METEOROLOGY IS A FIELD LARGELY DOMINATED BY MEN.LESS THAN 20 PERCENT OF THE 545 MEMBERS OF THEAMERICAN METEOROLOGICAL SOCIETY ARE WOMEN (2005).
"Before the tornado hit our neighborhood, I saw severe weather as challenging, exciting, awesome," Bassett says. "Now when I see it coming, I know what those people are going through. I know what it's like to feel frightened and lost. It's not fun or invigorating. It's terrifying. I hope people can see the difference in me on the air."
In 2003, the Bassett family grew to include daughter Grace. That same year, WLBT promoted Bassett to chief meteorologist. Life for Barbie Bassett had never been sunnier.
But then, a dark storm came, ripping through Bassett's happy life just as the tornado had torn through her neighborhood. In November of 2004, Bassett's second pregnancy ended in a miscarriage. As she left the hospital, she heard someone whisper, "There's Barbie Bassett." For the first time, Bassett's celebrity seemed a burden; her private anguish was suddenly very public. The weeks immediately following the loss of her baby daughter were among the darkest of Bassett's life; she acknowledges that at times she felt suicidal.
Bassett had previously announced her pregnancy on air. When she returned to WLBT obviously no longer pregnant, she explained to viewers that she had lost her expected baby, and asked them for their prayers. Bassett was flooded with calls and e-mails from viewers who let her know they were asking God to comfort her. Those prayers were an important part of her healing, along with the words of comfort God pointed out to her in Ephesians 3:17-19, which reads, "that you, being rooted and established in love, may have power, together with all of the saints, to grasp how wide and long and high and deep is the love of Christ."
"I realized that my baby daughter knew exactly how wide and deep and high the love of Christ was," Bassett says, "because she was in Heaven with Him."
Jackson's Biggest Baby Shower
When Hurricane Katrina struck in 2005, Bassett's husband, Will, a paramedic supervisor, was one of the first responders sent to the Mississippi Gulf Coast. Barbie Bassett, then five months pregnant, covered the weather around the clock from WLBT.
"I was telling everyone to leave and Will was going the wrong way," Bassett recalls. "I was watching the news footage for any sign of an ambulance, any location where he might be working." Once she knew her husband was safe, Bassett turned her attention to another group she saw in the news footage.
Hundreds of pregnant women had evacuated to Jackson and were taking refuge in crowded hotels and shelters.
Once she knew her husband was safe, Bassett turned her attention to another group she saw in the news footage. Hundreds of pregnant women had evacuated to Jackson and were taking refuge in crowded hotels and shelters.
"I was pregnant and uncomfortable and inconvenienced because we didn’t have electricity for a few days, but I knew how to reach my doctor and which hospital I would go to" Bassett says.
"These women had lost everything. They had no idea where their doctors were or where they might have their babies, or where they would take those babies after they delivered."
Barbie Bassett filled that need. Bassett used her media presence to plan and organize what became known as Jackson’s Biggest Baby Shower. Bassett made an on-air plea for donations of diapers, blankets, clothing, formula, baby furniture – anything a mother-tobe or a newborn could possibly need.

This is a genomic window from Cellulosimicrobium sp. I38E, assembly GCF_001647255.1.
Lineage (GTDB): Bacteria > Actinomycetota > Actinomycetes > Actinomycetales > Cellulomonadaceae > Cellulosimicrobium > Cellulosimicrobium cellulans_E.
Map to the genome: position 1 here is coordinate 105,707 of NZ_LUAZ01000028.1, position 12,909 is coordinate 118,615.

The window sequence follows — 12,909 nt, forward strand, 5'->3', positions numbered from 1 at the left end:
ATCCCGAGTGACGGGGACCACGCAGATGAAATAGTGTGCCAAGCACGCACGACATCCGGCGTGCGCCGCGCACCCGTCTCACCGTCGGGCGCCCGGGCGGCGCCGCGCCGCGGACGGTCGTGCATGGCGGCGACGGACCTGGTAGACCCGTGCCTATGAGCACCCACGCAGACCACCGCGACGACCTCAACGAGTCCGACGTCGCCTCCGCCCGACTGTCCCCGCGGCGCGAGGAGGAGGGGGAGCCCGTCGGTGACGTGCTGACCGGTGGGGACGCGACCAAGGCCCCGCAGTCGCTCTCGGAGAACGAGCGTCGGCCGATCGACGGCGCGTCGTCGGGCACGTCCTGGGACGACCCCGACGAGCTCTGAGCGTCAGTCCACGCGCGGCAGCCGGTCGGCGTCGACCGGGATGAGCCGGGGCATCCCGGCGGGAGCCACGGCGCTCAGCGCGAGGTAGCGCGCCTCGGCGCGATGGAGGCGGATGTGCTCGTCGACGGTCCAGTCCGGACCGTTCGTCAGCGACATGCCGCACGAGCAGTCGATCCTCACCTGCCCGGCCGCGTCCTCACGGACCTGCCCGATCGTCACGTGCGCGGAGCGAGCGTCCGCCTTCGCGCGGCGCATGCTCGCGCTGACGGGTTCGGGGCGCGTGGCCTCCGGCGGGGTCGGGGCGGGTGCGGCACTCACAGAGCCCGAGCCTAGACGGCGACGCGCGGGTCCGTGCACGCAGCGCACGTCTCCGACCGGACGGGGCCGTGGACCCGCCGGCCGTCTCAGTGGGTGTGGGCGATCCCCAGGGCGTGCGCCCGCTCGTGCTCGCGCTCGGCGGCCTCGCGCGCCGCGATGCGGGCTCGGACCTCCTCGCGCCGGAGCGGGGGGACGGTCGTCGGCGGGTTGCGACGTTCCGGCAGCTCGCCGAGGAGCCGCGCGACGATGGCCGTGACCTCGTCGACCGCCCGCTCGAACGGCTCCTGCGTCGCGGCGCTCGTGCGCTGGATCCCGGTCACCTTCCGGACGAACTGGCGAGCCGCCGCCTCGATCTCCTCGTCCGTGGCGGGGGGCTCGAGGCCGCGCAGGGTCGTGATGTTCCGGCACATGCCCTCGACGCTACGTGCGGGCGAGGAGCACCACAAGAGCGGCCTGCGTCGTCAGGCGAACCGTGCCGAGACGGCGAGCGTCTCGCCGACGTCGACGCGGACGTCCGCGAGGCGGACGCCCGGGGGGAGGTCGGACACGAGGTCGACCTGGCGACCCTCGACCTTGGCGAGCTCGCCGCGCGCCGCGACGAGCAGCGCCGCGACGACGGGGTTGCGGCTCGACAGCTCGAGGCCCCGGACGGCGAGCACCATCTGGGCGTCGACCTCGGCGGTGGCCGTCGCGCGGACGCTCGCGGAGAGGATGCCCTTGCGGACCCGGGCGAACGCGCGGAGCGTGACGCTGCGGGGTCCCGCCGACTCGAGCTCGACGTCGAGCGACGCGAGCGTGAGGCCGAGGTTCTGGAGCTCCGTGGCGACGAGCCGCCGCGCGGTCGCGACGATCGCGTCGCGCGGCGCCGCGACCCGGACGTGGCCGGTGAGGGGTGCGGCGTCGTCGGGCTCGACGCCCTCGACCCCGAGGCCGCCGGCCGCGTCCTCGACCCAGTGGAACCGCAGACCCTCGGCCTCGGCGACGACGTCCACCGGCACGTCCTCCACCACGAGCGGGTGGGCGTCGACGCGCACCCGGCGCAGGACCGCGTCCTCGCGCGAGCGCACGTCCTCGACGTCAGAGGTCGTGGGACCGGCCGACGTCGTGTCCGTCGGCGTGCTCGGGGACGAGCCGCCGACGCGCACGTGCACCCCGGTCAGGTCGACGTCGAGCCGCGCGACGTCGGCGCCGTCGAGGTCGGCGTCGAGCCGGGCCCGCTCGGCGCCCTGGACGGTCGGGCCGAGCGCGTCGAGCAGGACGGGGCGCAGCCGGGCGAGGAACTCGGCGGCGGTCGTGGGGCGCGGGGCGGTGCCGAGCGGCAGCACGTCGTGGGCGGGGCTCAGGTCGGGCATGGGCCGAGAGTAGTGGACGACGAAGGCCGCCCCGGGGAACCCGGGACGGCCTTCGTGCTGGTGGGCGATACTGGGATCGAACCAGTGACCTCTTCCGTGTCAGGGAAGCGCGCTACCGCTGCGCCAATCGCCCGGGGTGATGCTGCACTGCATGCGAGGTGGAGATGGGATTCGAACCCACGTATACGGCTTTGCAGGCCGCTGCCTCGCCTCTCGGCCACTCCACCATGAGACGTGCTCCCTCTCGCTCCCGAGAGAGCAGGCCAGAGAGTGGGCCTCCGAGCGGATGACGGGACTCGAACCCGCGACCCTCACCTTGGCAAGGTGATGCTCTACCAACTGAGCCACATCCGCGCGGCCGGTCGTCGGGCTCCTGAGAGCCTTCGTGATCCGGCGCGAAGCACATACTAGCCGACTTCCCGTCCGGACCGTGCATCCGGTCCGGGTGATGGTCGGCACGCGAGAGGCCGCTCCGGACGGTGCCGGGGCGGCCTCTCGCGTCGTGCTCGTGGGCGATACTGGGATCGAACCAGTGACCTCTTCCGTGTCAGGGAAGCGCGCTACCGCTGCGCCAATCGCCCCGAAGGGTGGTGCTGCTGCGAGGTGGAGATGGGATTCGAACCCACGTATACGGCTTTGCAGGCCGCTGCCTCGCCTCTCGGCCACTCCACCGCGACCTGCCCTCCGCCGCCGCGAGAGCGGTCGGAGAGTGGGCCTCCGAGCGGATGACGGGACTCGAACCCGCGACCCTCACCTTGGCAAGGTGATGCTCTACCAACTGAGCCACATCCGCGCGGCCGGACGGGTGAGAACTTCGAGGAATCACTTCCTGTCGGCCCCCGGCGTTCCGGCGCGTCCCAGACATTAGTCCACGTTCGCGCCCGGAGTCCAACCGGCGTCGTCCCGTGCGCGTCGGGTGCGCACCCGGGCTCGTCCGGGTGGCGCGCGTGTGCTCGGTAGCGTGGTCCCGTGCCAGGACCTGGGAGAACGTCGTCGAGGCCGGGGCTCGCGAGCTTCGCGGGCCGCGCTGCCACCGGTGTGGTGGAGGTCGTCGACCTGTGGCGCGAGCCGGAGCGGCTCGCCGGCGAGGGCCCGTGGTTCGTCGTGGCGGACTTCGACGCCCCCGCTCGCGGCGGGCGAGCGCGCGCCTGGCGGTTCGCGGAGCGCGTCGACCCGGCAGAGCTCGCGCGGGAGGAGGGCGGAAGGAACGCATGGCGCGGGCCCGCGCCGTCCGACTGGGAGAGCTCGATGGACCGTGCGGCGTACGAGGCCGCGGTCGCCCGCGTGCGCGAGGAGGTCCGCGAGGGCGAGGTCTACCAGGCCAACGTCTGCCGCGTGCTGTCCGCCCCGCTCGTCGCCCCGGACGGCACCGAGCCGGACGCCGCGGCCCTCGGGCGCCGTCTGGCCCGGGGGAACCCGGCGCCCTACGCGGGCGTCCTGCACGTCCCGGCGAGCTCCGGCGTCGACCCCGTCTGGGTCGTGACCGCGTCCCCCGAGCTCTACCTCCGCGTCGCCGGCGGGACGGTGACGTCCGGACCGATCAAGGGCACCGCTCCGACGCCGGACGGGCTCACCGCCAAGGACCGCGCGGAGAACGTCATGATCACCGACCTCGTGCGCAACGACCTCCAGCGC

She organized doctors and hospitals who provided information on labor and delivery services, and brought it all together for one day at the Mississippi Agriculture and Forestry Museum in Jackson.
"We served 88 grateful women that day, but I gained more than they did," Bassett says. "Katrina taught me that in doing for others, I can find my own heart’s desire."
Responding in the Spirit
In December of 2005, the Bassetts welcomed a son, William Christian. In 2008, he was joined by a sister, Lillian Faith. Given her busy career, people are often surprised to learn that Bassett home schools her three children. Bassett is quick to explain she home schools not despite of her schedule, but because of it.
"If I sent them to school, I'd wake them up in the morning and drop them off, then just as they would be coming home at 3:00, I would be leaving to begin my workday at WLBT," Bassett explains. "I couldn't see how I'd nurture my children and lead them spiritually if I only saw them for two hours a day. Why have them if I'm not going to raise them?"
"I admire Barbie most for her ability to be an outstanding mom," says Bassett's co-worker, WLBT Reporter Stephanie Bell Flynt. "She is so grounded in her faith and her entire family reaps the benefits. In spite of her busy work schedule, she makes certain that her husband and children are her priority. Barbie demands that her children behave to her expectations, and they do with a great deal of security and happiness. Even though I am older than Barbie, and certainly wiser — ha, ha — her example of dealing with her children has reassured me of my role in leading my own children." But even as her career and family have blossomed, Bassett is far from immune to life's little storms. In an unpleasant reminder of the bullying she endured as a child, Bassett frequently finds herself facing criticism from viewers, a situation common to those who work in television. Bassett receives e-mails and voice mail messages criticizing everything from her hairstyle to her clothes, from her weight to the size of her ears. She has even been accused of "being too happy and smiling too much."
Call Letters: WLBT/MC
Watching a newscast on WLBT is a bit like attending a Mississippi College reunion. General Manager Dan Modisett, News Director Dennis Smith, and news reporters and anchors Howard Ballou, Maggie Wade Dixon, Cheryl Lassiter, and Walt Grayson all graduated from or took classes at Mississippi College.
"We have found that MC graduates are high quality people with strong ethics and morals," Modisett says. "Academics are important, but integrity is critical to WLBT. I believe that MC graduates fit well in our culture and hopefully they are attracted to careers at WLBT."
"It’s a great station professionally, and at the same time there’s a real sense of family at WLBT," Wade Dixon says.
"That reminds me of MC – I’ve found the same sense of family and of people who are vested in my success in both places."